Here is an exciting study illustrated in an exciting infographic showing why online customers fall from the conversion funnel.

Why Online Shoppers do not complete transaction

infographic source: Column Five Media 

Thursday, 29 August 2013

Top Resources to Learn and Master SEO

Zach Bulygo created a list of 58 resources to help any one becoming an seo expert. I would love to share the list with you as it is truly handy not only for seo newbies but also for seniors as well.

But since it is 58, a strange number in fact, I will added 2 more resources to make it a complete SIXTY :) Is not Sharing Amazing?

Ok Here we are:

SEO 101

1. How Google Crawls – Discusses the basics of how Google crawls the web, indexes, and serves results.
2. How Google Works – If you want to get into SEO, you’ll need to understand the basics of how Google (and other) search engines work. This video provides a background on Google search.
3. Getting the Basics – If you want to get traffic from Google and rank well, you’ll need to have a site that Google views as high quality. It has certain signals that it uses to gauge a site’s quality. This article covers the basics of what attributes you’ll need.
4. PageRank – To understand the Google search engine and why some sites rank higher than others, you’ll need to have an understanding of PageRank. This Wikipedia article gives a good background. (It’s even referenced by Google employees.)
5. Quick Sprout’s Guide to SEO – A 9 chapter, infographic-style guide to SEO. A good resource if you don’t want to read a book but want something more thorough than a simple explanation.
6. Moz’s Guide to SEO – Don’t want to learn about SEO through long infographics? Then check out this 10 chapter guide written by the folks over at Moz.
7. SEO Starter Guide – Written by Google – A 32 page document which explains how to run SEO. This document was written by Google in 2010.
8. 8 First Step SEO Tips for Bloggers – Are you a blogger who wants to increase traffic to your website? Try reading this article first to get a good start on your SEO knowledge.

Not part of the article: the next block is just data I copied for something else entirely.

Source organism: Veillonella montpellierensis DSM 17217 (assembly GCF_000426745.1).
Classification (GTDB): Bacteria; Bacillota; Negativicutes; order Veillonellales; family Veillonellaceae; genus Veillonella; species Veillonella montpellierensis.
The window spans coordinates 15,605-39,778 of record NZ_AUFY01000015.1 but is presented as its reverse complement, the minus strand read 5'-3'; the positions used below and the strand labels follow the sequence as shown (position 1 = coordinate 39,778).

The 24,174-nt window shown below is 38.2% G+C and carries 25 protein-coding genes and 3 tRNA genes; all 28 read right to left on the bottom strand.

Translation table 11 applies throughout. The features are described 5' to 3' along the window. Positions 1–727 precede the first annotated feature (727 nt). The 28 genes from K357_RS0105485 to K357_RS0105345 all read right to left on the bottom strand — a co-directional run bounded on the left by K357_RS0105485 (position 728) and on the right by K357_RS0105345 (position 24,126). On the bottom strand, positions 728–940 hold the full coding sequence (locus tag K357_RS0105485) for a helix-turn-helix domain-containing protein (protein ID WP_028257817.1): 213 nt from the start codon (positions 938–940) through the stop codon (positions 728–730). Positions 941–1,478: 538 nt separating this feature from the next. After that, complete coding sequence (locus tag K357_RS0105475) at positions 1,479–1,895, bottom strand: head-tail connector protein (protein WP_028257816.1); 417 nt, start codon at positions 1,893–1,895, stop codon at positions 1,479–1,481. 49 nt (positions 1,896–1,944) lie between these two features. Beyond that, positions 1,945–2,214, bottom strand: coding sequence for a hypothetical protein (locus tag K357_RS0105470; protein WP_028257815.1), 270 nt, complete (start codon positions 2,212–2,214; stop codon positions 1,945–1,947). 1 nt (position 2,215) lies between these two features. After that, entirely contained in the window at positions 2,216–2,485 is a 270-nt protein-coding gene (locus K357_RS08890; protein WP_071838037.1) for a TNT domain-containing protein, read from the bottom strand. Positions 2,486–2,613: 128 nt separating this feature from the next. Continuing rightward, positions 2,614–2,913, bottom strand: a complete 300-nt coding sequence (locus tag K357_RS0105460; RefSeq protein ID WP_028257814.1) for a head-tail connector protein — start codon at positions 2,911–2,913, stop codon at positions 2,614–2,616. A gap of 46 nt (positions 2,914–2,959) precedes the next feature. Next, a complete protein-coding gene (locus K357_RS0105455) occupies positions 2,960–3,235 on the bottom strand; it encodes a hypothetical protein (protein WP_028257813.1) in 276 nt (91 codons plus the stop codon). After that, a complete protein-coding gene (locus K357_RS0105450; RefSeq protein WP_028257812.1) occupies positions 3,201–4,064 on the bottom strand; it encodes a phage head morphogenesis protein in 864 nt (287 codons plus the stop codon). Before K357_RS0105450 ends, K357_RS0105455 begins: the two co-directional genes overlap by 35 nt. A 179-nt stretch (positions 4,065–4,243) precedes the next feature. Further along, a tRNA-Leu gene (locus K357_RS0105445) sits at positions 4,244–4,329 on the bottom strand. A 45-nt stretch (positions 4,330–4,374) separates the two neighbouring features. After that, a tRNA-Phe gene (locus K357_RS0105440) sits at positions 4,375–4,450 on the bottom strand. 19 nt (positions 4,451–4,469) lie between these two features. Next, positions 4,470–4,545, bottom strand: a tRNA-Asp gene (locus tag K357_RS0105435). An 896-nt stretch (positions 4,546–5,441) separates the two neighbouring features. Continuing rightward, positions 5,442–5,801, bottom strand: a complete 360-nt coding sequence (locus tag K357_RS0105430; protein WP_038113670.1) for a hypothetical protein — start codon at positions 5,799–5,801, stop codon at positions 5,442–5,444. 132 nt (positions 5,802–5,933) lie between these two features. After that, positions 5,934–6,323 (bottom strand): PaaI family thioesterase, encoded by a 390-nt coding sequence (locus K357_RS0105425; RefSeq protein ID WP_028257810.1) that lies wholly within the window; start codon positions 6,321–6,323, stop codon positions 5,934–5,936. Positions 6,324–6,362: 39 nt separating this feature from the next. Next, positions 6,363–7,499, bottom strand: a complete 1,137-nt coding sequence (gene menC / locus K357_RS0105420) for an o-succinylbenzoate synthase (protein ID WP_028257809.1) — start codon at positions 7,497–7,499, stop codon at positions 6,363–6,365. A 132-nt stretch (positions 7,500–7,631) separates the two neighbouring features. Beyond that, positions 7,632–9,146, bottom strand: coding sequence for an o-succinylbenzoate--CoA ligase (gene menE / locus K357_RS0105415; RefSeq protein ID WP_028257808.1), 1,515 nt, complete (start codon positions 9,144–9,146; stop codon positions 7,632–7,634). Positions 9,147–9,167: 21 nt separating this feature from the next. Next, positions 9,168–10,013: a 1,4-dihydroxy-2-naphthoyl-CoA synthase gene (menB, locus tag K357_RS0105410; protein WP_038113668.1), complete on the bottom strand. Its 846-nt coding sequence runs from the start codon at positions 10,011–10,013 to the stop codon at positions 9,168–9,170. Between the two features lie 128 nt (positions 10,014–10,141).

9. SEO Tips for Beginners – Are you a total novice when it comes to SEO? If so, read this short article which lists 5 things you can do right now to get you pointed in the right direction.

Free Tools

Quality, free tools – what could be better? Check them out:
10. Google Webmaster Tools – Before you look at any other tool, check out this suite of tools provided by Google. For help using Webmaster Tools, check out this page. Also check out Bing Webmaster Tools.
11. Open Site Explorer – Also known as the search engine for links, Open Site Explorer is a Moz creation. This tool allows you to see who links to your site, find links that point to old and broken pages, and research competitors to see who links to them. To check out the toolbar and view the product demo, check out this page. In order to understand this tool, you’ll need to be familiar with the termsPage Authority and Domain Authority. Note: this is a limited free tool. You can pay for enhanced access.
12. Microsoft SEO Toolkit – The Microsoft web team made an SEO tool. Check it out here.
13. Broken Link Finder – Having broken links lowers the quality of your website, which in turn hurts SEO. Find them and squash them with this free tool.
14. SEO Site Tools – An extension for Chrome that pulls up page rank, meta description, incoming links, and more for the site you’re visiting.
15. Keyword Suggestion Tool – A free tool (with an account) from SEO Book. Shows the number of searches for a specific keyword and gives suggestions.